Who was the first company you designed panel graphics for?

Definitely Mutable Instruments, though Hexinverter followed shortly after. A friend told me that Stacy had was looking for somebody to design a logo for Hexinverter and I immediately contacted him. For some time these were my only clients in the modular community. I was lucky to start with them, since they really make amazing modules, which of course helped a lot in spreading my work as well.

Do you get involved beyond the design stages? Working alongside companies with module ideas, helping them get started etc?

It’s really hard not to do that! The thing is: often new clients approach me asking for a combination of panel, logo and visual identity. In these cases it’s often small makers, just starting out. To be able to create a good logo I need to get pretty deep into what people do, why they do it, who they are, what their motivation is, etc. Often these things aren’t fully conceptualized, so I end up helping them to get started in some ways, defining their identity beyond just the logo. Another thing that might happen is that somebody has a new idea for a module and just wants to see how it would work as a panel, or needs feedback on the functionality. In these cases I get involved in the design stage pretty early and sometimes even get to shape the functionality. Lately this happens more frequently, for example, for Black Market’s upcoming Colour Palette Standalone Edition (the pedal), I was part of the core design team from the very beginning. It’s really exciting for me to work like this!


Your designs have something unifying about them, I can tell when I see something from Papernoise, but I can’t put my finger on what that is. Each module company has distinct and varied themes running through them. What’s your approach to creating something unifying both for the company and regarding your ‘style’ … if you’d say you had a style.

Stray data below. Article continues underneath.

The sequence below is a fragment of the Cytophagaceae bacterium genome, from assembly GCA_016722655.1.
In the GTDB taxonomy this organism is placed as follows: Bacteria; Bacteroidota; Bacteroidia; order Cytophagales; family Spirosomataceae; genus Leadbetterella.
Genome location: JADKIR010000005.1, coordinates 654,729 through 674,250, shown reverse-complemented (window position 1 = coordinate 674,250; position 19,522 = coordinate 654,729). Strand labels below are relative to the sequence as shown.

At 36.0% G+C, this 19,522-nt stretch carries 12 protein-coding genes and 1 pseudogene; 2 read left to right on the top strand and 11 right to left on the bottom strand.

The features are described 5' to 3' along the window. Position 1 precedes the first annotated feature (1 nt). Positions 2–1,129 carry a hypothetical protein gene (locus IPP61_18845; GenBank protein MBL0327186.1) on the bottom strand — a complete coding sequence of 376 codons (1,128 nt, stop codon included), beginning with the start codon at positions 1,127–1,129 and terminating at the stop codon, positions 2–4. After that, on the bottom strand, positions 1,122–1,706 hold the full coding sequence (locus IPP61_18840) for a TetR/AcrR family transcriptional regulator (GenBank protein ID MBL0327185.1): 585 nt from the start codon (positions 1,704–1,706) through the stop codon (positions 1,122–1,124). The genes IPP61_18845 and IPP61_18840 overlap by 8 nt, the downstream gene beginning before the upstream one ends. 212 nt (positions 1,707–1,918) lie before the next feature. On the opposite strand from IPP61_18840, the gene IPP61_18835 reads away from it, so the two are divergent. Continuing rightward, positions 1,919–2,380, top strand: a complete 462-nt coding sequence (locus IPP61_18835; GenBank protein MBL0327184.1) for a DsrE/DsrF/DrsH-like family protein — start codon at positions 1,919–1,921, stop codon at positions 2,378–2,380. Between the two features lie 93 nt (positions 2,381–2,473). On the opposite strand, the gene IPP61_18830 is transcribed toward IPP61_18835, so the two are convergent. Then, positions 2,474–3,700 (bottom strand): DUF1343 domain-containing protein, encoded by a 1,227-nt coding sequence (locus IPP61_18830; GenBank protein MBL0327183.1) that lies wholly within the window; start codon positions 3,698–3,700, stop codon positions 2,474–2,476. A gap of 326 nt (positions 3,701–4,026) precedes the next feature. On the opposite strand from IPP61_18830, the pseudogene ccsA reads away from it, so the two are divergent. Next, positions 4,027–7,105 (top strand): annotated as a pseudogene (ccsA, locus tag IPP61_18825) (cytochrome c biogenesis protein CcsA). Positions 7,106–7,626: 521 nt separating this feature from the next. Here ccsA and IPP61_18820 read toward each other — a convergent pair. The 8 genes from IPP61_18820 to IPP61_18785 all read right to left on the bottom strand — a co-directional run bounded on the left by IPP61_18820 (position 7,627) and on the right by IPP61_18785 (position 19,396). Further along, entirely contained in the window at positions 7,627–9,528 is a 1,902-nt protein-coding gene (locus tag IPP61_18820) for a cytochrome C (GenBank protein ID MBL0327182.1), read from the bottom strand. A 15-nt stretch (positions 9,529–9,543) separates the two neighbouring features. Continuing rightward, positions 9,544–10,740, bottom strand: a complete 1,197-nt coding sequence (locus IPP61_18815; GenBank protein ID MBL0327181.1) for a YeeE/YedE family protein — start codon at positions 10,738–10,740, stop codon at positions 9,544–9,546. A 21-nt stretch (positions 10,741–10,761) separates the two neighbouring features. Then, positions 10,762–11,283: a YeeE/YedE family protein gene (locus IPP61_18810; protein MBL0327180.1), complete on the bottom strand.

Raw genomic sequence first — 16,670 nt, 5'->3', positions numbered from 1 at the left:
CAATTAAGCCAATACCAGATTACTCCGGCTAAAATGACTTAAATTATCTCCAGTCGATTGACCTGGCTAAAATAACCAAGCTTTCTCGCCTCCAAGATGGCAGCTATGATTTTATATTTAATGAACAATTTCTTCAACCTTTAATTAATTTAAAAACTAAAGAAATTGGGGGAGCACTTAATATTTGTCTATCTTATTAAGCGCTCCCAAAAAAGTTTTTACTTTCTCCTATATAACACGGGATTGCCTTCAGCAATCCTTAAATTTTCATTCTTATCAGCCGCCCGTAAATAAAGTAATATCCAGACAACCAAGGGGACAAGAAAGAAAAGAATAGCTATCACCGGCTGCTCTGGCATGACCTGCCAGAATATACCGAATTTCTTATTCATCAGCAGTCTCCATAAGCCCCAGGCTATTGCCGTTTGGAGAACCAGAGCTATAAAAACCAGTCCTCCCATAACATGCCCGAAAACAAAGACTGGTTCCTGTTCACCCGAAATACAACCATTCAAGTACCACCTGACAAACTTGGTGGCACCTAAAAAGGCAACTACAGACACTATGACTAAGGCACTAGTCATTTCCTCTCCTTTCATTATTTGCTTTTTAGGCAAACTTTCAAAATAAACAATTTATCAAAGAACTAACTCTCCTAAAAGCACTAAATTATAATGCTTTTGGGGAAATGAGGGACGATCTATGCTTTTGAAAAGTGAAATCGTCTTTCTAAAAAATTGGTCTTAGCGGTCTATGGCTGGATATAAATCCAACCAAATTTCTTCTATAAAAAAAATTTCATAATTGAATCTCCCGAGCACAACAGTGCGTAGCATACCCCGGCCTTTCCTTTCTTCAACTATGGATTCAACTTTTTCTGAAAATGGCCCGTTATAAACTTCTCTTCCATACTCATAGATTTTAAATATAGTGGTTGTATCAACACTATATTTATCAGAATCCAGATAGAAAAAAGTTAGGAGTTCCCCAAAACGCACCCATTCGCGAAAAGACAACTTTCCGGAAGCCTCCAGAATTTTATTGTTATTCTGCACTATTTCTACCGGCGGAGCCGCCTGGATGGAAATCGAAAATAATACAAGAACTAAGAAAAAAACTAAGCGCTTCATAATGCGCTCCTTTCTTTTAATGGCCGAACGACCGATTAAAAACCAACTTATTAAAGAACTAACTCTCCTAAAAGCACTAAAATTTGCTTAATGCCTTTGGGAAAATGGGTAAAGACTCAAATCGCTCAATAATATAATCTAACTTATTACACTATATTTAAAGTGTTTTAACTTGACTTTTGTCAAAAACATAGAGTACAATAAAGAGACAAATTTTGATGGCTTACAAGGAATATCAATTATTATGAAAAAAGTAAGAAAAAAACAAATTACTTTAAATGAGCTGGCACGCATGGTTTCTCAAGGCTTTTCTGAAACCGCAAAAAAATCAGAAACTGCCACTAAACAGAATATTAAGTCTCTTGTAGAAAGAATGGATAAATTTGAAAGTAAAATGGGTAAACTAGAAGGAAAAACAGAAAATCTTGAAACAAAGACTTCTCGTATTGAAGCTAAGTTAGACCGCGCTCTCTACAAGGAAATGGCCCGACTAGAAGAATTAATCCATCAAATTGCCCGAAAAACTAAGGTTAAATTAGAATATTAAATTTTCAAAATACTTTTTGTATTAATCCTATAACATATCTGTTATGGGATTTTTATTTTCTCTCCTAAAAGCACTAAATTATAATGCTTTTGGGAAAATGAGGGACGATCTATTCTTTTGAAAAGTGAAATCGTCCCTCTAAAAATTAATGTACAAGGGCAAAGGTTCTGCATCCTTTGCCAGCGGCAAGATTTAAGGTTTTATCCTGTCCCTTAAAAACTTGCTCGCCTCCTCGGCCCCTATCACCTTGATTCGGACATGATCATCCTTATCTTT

Good question. I believe designers shouldn’t try to be artists. Being an artists is all about expressing yourself, being a designer is all about turning form into function and function into form. So what I try to do with each new client is to create a visual style that matches that their identity, help modular users in using and understanding a module’s functionality and in general doing my part in creating great, playable and enjoyable instruments. But of course there’s two factors that still contribute to a style of some sort: first of all, no matter how hard you try, there will always be your personality in anything you make… you just can’t help it, and I admit that I’m not really trying that hard to suppress that either (laughs). The other thing is that people contact me because they have seen my work and like it. That’s great since I want people to work with me precisely because we feel the same about the style and the approach to visual design, not because they need a random guy to “do the graphics”. I should mention that I often work together with my wife who is also part of Papernoise. Some of the designs we made in the last years, like the Alright Chronoblob or the Sonic Potions modules, are really a combination of our respective approaches. She has a more handmade, cute and cartoonesque style (she also works as an illustrator for school and children books), which is often a great counterpart to my own style. Then it also depends if we’re talking about graphic design, or illustration. As an illustrator I pursue two distinct but very defined styles. One with my “real name” and one as Poka Bjorn. The first style is what you can see in the Hexinverter promo stuff, it’s inspired by retro sci-fi and horror illustration and in general is a bit more realistic and detailed. Stuff that would go well with a John Carpenter soundtrack. My Poka Bjorn stuff is more colourful, whimsical and cartoony, I like to think of it as going well with uplifting chiptune tracks, or Solvent. You can spot one or the other approach in my graphic design work as well, even where you wouldn’t expect it. If you look really close, the Indian decorations I make for Olivier’s modules share the same linework style as my Poka Bjorn illustrations, though admittedly the end result is very different.